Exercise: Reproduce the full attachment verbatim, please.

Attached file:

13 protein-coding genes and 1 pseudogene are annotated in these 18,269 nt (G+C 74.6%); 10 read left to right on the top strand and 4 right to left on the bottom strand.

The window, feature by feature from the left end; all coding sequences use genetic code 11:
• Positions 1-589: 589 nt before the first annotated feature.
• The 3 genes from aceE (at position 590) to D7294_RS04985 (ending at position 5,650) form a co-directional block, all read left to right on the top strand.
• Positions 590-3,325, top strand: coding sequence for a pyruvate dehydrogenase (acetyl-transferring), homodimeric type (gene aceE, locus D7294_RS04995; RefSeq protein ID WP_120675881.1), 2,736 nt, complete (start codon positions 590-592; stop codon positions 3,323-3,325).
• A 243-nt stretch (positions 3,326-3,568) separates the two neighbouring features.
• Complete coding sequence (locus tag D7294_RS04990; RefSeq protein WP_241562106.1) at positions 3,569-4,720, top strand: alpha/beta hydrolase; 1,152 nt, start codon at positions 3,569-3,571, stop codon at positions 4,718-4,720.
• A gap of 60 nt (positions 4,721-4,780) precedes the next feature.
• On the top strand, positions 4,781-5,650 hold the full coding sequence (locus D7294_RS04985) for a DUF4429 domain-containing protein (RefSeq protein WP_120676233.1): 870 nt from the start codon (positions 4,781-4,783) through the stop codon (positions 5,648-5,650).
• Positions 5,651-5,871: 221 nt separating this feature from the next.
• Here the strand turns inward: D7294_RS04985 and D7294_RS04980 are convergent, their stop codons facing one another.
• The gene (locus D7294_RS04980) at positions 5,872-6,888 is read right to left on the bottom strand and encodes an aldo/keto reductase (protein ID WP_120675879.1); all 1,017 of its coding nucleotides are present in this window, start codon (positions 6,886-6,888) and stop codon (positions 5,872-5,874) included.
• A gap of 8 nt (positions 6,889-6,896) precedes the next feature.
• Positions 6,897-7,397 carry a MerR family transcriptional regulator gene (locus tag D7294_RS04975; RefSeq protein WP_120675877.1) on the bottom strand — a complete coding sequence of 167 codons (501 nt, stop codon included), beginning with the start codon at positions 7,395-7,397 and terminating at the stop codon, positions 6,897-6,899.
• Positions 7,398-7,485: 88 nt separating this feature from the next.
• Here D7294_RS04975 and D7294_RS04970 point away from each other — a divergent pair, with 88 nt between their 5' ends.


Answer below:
13 protein-coding genes and 1 pseudogene are annotated in these 18,269 nt (G+C 74.6%); 10 read left to right on the top strand and 4 right to left on the bottom strand.

The window, feature by feature from the left end; all coding sequences use genetic code 11:
• Positions 1-589: 589 nt before the first annotated feature.
• The 3 genes from aceE (at position 590) to D7294_RS04985 (ending at position 5,650) form a co-directional block, all read left to right on the top strand.
• Positions 590-3,325, top strand: coding sequence for a pyruvate dehydrogenase (acetyl-transferring), homodimeric type (gene aceE, locus D7294_RS04995; RefSeq protein ID WP_120675881.1), 2,736 nt, complete (start codon positions 590-592; stop codon positions 3,323-3,325).
• A 243-nt stretch (positions 3,326-3,568) separates the two neighbouring features.
• Complete coding sequence (locus tag D7294_RS04990; RefSeq protein WP_241562106.1) at positions 3,569-4,720, top strand: alpha/beta hydrolase; 1,152 nt, start codon at positions 3,569-3,571, stop codon at positions 4,718-4,720.
• A gap of 60 nt (positions 4,721-4,780) precedes the next feature.
• On the top strand, positions 4,781-5,650 hold the full coding sequence (locus D7294_RS04985) for a DUF4429 domain-containing protein (RefSeq protein WP_120676233.1): 870 nt from the start codon (positions 4,781-4,783) through the stop codon (positions 5,648-5,650).
• Positions 5,651-5,871: 221 nt separating this feature from the next.
• Here the strand turns inward: D7294_RS04985 and D7294_RS04980 are convergent, their stop codons facing one another.
• The gene (locus D7294_RS04980) at positions 5,872-6,888 is read right to left on the bottom strand and encodes an aldo/keto reductase (protein ID WP_120675879.1); all 1,017 of its coding nucleotides are present in this window, start codon (positions 6,886-6,888) and stop codon (positions 5,872-5,874) included.
• A gap of 8 nt (positions 6,889-6,896) precedes the next feature.
• Positions 6,897-7,397 carry a MerR family transcriptional regulator gene (locus tag D7294_RS04975; RefSeq protein WP_120675877.1) on the bottom strand — a complete coding sequence of 167 codons (501 nt, stop codon included), beginning with the start codon at positions 7,395-7,397 and terminating at the stop codon, positions 6,897-6,899.
• Positions 7,398-7,485: 88 nt separating this feature from the next.
• Here D7294_RS04975 and D7294_RS04970 point away from each other — a divergent pair, with 88 nt between their 5' ends.